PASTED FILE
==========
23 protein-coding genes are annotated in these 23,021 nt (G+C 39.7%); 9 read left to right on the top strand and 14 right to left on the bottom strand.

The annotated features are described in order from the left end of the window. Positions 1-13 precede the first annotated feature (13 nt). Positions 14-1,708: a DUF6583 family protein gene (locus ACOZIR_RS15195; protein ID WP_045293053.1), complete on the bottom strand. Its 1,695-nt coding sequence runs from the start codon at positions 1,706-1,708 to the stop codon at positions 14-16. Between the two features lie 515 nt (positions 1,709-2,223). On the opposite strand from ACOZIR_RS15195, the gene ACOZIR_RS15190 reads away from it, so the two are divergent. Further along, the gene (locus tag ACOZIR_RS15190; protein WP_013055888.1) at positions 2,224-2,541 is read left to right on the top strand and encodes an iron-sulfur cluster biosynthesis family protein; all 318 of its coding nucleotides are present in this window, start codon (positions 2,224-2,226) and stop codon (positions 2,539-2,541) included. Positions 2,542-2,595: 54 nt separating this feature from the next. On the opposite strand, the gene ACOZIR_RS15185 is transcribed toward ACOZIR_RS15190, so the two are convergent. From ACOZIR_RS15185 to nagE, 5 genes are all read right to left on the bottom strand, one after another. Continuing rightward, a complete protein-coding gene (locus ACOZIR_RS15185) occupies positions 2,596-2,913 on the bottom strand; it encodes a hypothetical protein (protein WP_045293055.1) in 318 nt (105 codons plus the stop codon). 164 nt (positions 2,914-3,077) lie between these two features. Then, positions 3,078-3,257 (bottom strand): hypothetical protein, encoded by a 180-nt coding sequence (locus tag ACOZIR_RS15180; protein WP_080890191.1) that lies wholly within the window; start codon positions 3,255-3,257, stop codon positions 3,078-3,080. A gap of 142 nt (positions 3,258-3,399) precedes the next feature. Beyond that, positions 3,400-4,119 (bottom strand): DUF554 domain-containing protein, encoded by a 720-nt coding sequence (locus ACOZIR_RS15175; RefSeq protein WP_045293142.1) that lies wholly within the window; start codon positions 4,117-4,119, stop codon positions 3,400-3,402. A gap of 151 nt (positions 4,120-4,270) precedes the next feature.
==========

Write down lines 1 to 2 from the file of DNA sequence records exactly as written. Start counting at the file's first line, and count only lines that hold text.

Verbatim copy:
23 protein-coding genes are annotated in these 23,021 nt (G+C 39.7%); 9 read left to right on the top strand and 14 right to left on the bottom strand.

The annotated features are described in order from the left end of the window. Positions 1-13 precede the first annotated feature (13 nt). Positions 14-1,708: a DUF6583 family protein gene (locus ACOZIR_RS15195; protein ID WP_045293053.1), complete on the bottom strand. Its 1,695-nt coding sequence runs from the start codon at positions 1,706-1,708 to the stop codon at positions 14-16. Between the two features lie 515 nt (positions 1,709-2,223). On the opposite strand from ACOZIR_RS15195, the gene ACOZIR_RS15190 reads away from it, so the two are divergent. Further along, the gene (locus tag ACOZIR_RS15190; protein WP_013055888.1) at positions 2,224-2,541 is read left to right on the top strand and encodes an iron-sulfur cluster biosynthesis family protein; all 318 of its coding nucleotides are present in this window, start codon (positions 2,224-2,226) and stop codon (positions 2,539-2,541) included. Positions 2,542-2,595: 54 nt separating this feature from the next. On the opposite strand, the gene ACOZIR_RS15185 is transcribed toward ACOZIR_RS15190, so the two are convergent. From ACOZIR_RS15185 to nagE, 5 genes are all read right to left on the bottom strand, one after another. Continuing rightward, a complete protein-coding gene (locus ACOZIR_RS15185) occupies positions 2,596-2,913 on the bottom strand; it encodes a hypothetical protein (protein WP_045293055.1) in 318 nt (105 codons plus the stop codon). 164 nt (positions 2,914-3,077) lie between these two features. Then, positions 3,078-3,257 (bottom strand): hypothetical protein, encoded by a 180-nt coding sequence (locus tag ACOZIR_RS15180; protein WP_080890191.1) that lies wholly within the window; start codon positions 3,255-3,257, stop codon positions 3,078-3,080. A gap of 142 nt (positions 3,258-3,399) precedes the next feature. Beyond that, positions 3,400-4,119 (bottom strand): DUF554 domain-containing protein, encoded by a 720-nt coding sequence (locus ACOZIR_RS15175; RefSeq protein WP_045293142.1) that lies wholly within the window; start codon positions 4,117-4,119, stop codon positions 3,400-3,402. A gap of 151 nt (positions 4,120-4,270) precedes the next feature.